Molecularly imprinted polymers (MIPs) is a new family of porous materials capable of biomimetic molecular recognition. These polymers are prepared by mixing monomers and the second component, called template. After polymerization, where monomers link with each other, the template is removed, creating cavities and pores in the polymeric structure. Since the structure of the polymer forms around the template molecules (imprinting), these cavities and pores are complementary in shape to the template molecules. This molecular recognition functionality of MIPs can be exploited in a number of applications from sensing and separations to drug delivery.
The key challenge in the current MIP technologies is rational design and selection of the components of these materials, given a large number of possible polymeric precursors. Molecular simulations can substantially streamline and optimize this process, thus avoiding costly experimental effort. However, an important requirement for the molecular simulations to become a major tool in MIP studies is a model capable of molecular recognition.
The main objective of this project was to develop a realistic molecular model of MIP formation and function. Using this model we aimed at explaining how molecular recognition is induced in MIPs and how it depends on the chemical properties of the functional monomers and other components of the system.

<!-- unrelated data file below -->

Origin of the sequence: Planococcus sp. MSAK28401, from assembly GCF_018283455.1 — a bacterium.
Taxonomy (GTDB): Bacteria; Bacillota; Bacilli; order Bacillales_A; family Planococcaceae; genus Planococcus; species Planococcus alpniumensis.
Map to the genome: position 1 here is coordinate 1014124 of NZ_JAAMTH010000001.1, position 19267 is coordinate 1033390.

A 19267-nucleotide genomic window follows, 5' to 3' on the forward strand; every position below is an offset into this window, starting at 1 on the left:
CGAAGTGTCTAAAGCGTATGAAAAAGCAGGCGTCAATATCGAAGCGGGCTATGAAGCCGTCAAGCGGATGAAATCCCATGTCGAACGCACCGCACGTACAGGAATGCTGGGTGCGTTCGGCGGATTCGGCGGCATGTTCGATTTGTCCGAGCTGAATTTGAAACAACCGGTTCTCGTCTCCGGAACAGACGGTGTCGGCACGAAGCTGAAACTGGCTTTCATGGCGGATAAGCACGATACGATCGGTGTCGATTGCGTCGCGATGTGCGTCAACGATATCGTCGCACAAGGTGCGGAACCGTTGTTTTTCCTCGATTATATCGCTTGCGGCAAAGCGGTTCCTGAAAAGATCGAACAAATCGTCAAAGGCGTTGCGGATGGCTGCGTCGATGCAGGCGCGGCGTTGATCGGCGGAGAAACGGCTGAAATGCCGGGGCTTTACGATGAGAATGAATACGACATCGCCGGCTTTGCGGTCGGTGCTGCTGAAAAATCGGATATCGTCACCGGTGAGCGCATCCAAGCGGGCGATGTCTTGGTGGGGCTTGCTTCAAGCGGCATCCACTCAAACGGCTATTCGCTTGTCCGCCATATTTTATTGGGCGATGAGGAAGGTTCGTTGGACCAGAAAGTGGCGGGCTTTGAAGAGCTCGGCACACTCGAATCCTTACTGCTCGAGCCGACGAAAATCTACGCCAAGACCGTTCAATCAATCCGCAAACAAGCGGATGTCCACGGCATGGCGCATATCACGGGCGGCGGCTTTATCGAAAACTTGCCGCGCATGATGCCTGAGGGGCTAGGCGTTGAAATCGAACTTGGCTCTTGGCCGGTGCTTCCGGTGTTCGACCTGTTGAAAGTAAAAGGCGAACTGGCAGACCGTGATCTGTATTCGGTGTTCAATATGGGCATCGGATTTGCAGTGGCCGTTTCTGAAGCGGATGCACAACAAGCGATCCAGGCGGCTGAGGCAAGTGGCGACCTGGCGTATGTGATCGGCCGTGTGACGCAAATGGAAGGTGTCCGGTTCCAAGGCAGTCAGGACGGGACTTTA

The insights generated from this model would be invaluable in developing rational MIP design strategies.
Particular emphasis of the project was made on the templates relevant to the pharma industry and for drug delivery applications, where MIPs are expected to make the most profound impact.
The efficacy of drug therapies can be increased immensely by precise control of the location and rate of the drug release. One way to control drug delivery is to store the active agent in a porous material, or a matrix, which would slowly release the medicine through its pores. This can be useful in sustaining the desired level of a medicine in the body over an extended period of time for a range of conditions such as diabetes and some forms of cancer. This approach can be even further improved if there was a way to prepare porous materials which would selectively and strongly bind the desired drug molecules, making the release time even longer.
An exciting recent idea is that we can use new types of polymers for this purpose. These polymers are prepared by mixing monomers and the second component, called template. After polymerization, where monomers link with each other, the template is removed, creating cavities and channels in the polymeric structure. Since the structure of the polymer forms around the template molecules (imprinting), it is possible that many of the cavities formed are of the shape that is complementary to template molecules, like lock and key, or hand and glove. Therefore, one can hypothesize that this material should recognize and bind template molecules. In fact, this ideology is borrowed from biological systems, where the geometrical (and interaction) match between two molecular objects is called molecular recognition and plays a vital part in many processes, including enzymes functions and genetic information replication! A number of world renowned groups (Peppas and Langer in the US, Piletsky and Turner in the UK, Mosbach in Sweden) have been developing these new polymers with desired functions.